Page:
Close your eyes and imagine the five people who you would not want to be involved in a tragic accident. Who came to mind? Your spouse? Your kids? Parents and close friends?

What about yourself?

Most of us believe accidents happen to other people, not us. Eric Giguere is living proof that we need to change our paradigm.

Ten years ago, Eric was buried alive on a construction site. Nowadays, he tours the country, pleading with anyone who will listen to avoid making the same mistakes he made.

In May, Eric told his story to a banquet hall full of workplace safety professionals at TDI’s safety summit in Austin. Here are some highlights, in case you missed it.

The Buried Truth Uncovered
Presented by Eric Giguere
Motivational Speaker

  • Taking shortcuts on the job can end tragically.
  • We think serious accidents only happen to other people, but Eric is living proof they can happen to anyone.
  • Your employer is not responsible for your safety; you are.

Communication is crucial. Employers have to make sure employees are comfortable reporting unsafe conditions and doing the job the safe way, even if it slows them down.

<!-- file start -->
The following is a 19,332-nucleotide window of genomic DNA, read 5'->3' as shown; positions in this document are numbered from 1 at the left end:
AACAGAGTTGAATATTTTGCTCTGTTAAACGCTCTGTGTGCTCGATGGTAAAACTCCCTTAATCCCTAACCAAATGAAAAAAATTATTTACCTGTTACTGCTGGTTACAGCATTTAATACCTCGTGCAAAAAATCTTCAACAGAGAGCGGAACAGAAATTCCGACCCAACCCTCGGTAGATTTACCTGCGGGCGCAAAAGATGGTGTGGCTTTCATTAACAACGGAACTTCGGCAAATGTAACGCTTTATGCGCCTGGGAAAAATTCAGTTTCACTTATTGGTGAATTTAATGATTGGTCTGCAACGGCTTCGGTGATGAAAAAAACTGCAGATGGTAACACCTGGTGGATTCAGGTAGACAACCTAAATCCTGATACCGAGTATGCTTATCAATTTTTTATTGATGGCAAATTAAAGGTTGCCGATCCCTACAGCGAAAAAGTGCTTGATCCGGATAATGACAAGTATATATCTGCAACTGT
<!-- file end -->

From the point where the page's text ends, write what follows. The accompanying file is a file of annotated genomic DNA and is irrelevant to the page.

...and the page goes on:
Tools for Safety TrainersSafety tools
Presented by Dian Mahaffey
TDI-DWC Program Specialist II

  • After 2 weeks, people remember only 20 percent of what they hear, 30 percent of what they see, and 50 percent of what they see and hear. But they retain up to 90 percent of what they hear, say and do.
  • Identify the ABCD’s of Performance Objectives: Audience (who will be trained?), Behavior (what task will learners perform?), Condition (what will learners be given to perform the task?) and Degree (how well will learners be expected to do the task?).
  • Tell them what you will tell them, tell them, and then tell them what you told them.
  • Set ground rules for the training, and then RAP: make it Real, Active and Participatory.

The Globally Harmonized System and Hazard Communication
Presented by Joann Natarajan
OSHA Austin Area Compliance Assistance Specialist

  • All employees must be trained on new label elements and safety data sheets by December 1, 2013.
  • Major changes include hazard classification, labels (symbols, signal words and hazard statements), safety data sheets, and information and training.
  • GHS includes a new list of chemicals presenting a “physical hazard.”
  • OSHA’s website contains numerous resources on HazCom under “Safety and Health Topics.”

More to come

Employees are more likely to embrace safety when they see management doing the same. In next week’s @TexasMutual blog post, we will provide a few more highlights from this year’s safety summit. Topics will include management commitment, ergonomics and required OSHA training.